When soldiers in unmarked green army uniforms appeared during the Ukrainian crisis in February 2014, the Kremlin initially vigorously denied the presence of Russian forces. Seven years later, President Vladimir Putin makes no secret of a military build-up along its borders to Ukraine, which amounts to Russia’s largest massing of troops since the illegal annexation of Crimea. EU High Representative Josep Borrell reports the deployment of 150.000 troops and military equipment. Additionally, 15 Russian warships have shut off access to the Black Sea over the Kerch Strait. These actions speak of a country that has given up trying to have a good image—regardless of strong sanctions and many years of condemnation.
However, Ukraine’s allies followed the same old patterns in their responses. In a G7 statement, the foreign ministers of Canada, France, Germany, Italy, Japan, the UK, the US, and the EU High Representative have called for an immediate de-escalation. Meanwhile, NATO Secretary-General Jens Stoltenberg considered Russia’s military mobilisation “unjustified, unexplained, and deeply concerning.” Seemingly unhappy with mere statements, on April 15, Ukrainian Foreign Minister Dmytro Kuleba appealed for more practical assistance from its Western allies. He says “words of support aren’t enough.” Despite further discussions among EU-27 and in the Normandy format, no tangible result has been achieved so far.
At first glance, action with regards to recent developments on the Ukrainian frontiers was taken by the Biden administration, as he imposed additional sanctions against Russia on April 15. However, these were not directly linked to recent events along the Ukrainian border. US-Russia relations have plummeted to a historic low, evidenced by the sanctions package, which includes a ban for US financial institutions on trade-in newly issued Russian state debt, and bonds issued by the Russian Central Bank and the National Wealth Fund. Additionally, 32 individuals and organisations are targeted based on accusations of meddling with the recent US Presidential Elections, while six Russian technology companies face sanctions for their involvement in the SolarWinds Hack. Despite strong condemnation of Russia’s military build-up on Ukraine’s borders, no further sanctions were deemed necessary in that regard. President Biden keeps underlining US hopes for a “stable, predictable relationship” with Russia. His recent cancelation of warship deployment to the Black Sea after the Kremlin issued warnings demonstrates that the US fails to match its words of “unwavering support” for Ukraine with actions. In doing so, the Biden administration sends a stronger message to Russia and the rest of the world than any harsh statement could.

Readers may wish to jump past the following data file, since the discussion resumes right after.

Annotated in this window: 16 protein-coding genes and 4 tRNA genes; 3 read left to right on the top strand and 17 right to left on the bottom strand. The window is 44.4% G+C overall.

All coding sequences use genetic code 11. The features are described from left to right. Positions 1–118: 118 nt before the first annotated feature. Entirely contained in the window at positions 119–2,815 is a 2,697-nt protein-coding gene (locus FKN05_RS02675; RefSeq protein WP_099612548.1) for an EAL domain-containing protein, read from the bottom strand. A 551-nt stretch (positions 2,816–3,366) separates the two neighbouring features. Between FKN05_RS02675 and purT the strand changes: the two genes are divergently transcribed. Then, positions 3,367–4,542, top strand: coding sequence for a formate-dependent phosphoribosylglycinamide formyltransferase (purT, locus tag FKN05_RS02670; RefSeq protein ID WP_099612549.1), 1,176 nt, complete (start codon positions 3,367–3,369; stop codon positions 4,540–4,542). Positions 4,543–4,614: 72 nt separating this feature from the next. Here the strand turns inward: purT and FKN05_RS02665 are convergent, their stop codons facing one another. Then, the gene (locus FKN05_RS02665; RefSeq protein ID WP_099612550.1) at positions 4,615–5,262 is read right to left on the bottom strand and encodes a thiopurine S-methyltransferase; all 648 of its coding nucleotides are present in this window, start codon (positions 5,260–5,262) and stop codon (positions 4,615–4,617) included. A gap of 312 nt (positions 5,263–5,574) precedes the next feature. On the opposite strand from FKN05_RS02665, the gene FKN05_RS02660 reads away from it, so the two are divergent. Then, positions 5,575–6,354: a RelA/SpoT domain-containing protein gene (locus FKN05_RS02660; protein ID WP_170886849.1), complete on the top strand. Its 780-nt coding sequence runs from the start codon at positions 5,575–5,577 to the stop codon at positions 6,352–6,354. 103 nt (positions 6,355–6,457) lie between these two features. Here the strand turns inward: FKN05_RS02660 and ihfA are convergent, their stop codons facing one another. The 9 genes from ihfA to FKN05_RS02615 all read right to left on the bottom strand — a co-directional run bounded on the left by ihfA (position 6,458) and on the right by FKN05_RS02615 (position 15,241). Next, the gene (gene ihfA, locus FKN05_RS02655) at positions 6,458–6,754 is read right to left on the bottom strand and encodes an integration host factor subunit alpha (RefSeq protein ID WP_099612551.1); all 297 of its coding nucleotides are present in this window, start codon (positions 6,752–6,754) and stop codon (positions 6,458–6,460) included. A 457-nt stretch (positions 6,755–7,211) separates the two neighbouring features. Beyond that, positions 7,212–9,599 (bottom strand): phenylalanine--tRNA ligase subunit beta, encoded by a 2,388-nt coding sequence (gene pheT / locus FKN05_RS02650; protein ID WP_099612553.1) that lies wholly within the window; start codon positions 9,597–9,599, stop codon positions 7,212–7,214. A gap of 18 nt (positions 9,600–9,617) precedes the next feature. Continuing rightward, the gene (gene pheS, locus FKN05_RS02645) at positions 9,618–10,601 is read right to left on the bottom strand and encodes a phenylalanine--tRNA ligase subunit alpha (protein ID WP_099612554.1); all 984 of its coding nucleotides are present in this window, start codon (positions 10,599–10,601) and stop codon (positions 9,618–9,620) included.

On the other hand, Russia claimed that its large-scale military exercise along the Ukrainian borders merely responds to security-threatening unrest in Ukraine. It also maintains that NATO’s major operational training events with 40.000 troops in the Black Sea region and the Baltic have a “clear anti-Russian focus.” Even though the Kremlin’s true intentions remain unclear, war intentions have been strongly denied. Nevertheless, the military build-up has sparked fears of an invasion. Others suspect an intimidation tactic and increased pressure on Kyiv to fulfil its part of the Minsk-2 agreement, or perhaps a signal to Western allies.
Either way, considering the possible backlash at home and abroad, the Kremlin must pursue clear goals. And pooling strength at the moment seems to be only the calm before the storm. At the same time, shallow statements and the lack of an unequivocal stand of Ukraine’s allies are only emboldening Russia in its actions. Whatever Russia is planning, Ukraine will be at the centre of the storm. The question now is: Will it stand alone?
Edited by Dorothy English; Photo credit: Tactical exercises of the 4th Guards Tank Division, 2018 – The Ministry of Defense of the Russian Federation